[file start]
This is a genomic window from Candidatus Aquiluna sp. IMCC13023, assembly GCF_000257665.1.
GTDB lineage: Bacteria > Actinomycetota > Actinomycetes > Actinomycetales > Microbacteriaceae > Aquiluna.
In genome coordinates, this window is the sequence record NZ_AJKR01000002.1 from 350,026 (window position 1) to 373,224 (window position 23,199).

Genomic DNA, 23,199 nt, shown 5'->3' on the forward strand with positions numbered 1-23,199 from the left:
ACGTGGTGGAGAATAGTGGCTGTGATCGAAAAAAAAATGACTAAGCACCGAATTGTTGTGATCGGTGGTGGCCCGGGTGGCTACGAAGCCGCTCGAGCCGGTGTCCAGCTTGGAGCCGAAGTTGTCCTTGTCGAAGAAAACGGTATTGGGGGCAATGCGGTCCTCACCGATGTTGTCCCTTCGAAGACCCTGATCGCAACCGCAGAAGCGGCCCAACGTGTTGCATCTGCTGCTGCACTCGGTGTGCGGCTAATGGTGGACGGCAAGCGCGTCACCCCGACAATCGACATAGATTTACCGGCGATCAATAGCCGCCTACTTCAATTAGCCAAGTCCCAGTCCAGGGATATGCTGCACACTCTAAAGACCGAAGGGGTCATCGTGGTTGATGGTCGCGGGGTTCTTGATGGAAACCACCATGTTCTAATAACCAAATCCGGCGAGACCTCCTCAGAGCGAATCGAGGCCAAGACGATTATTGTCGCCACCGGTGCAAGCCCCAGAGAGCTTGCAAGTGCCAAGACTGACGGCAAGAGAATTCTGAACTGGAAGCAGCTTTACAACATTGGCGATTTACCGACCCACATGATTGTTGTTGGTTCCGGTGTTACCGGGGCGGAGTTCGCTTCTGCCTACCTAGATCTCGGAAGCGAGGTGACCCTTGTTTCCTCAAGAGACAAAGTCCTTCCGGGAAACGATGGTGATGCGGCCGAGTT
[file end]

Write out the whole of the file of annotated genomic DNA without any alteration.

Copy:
This is a genomic window from Candidatus Aquiluna sp. IMCC13023, assembly GCF_000257665.1.
GTDB lineage: Bacteria > Actinomycetota > Actinomycetes > Actinomycetales > Microbacteriaceae > Aquiluna.
In genome coordinates, this window is the sequence record NZ_AJKR01000002.1 from 350,026 (window position 1) to 373,224 (window position 23,199).

Genomic DNA, 23,199 nt, shown 5'->3' on the forward strand with positions numbered 1-23,199 from the left:
ACGTGGTGGAGAATAGTGGCTGTGATCGAAAAAAAAATGACTAAGCACCGAATTGTTGTGATCGGTGGTGGCCCGGGTGGCTACGAAGCCGCTCGAGCCGGTGTCCAGCTTGGAGCCGAAGTTGTCCTTGTCGAAGAAAACGGTATTGGGGGCAATGCGGTCCTCACCGATGTTGTCCCTTCGAAGACCCTGATCGCAACCGCAGAAGCGGCCCAACGTGTTGCATCTGCTGCTGCACTCGGTGTGCGGCTAATGGTGGACGGCAAGCGCGTCACCCCGACAATCGACATAGATTTACCGGCGATCAATAGCCGCCTACTTCAATTAGCCAAGTCCCAGTCCAGGGATATGCTGCACACTCTAAAGACCGAAGGGGTCATCGTGGTTGATGGTCGCGGGGTTCTTGATGGAAACCACCATGTTCTAATAACCAAATCCGGCGAGACCTCCTCAGAGCGAATCGAGGCCAAGACGATTATTGTCGCCACCGGTGCAAGCCCCAGAGAGCTTGCAAGTGCCAAGACTGACGGCAAGAGAATTCTGAACTGGAAGCAGCTTTACAACATTGGCGATTTACCGACCCACATGATTGTTGTTGGTTCCGGTGTTACCGGGGCGGAGTTCGCTTCTGCCTACCTAGATCTCGGAAGCGAGGTGACCCTTGTTTCCTCAAGAGACAAAGTCCTTCCGGGAAACGATGGTGATGCGGCCGAGTT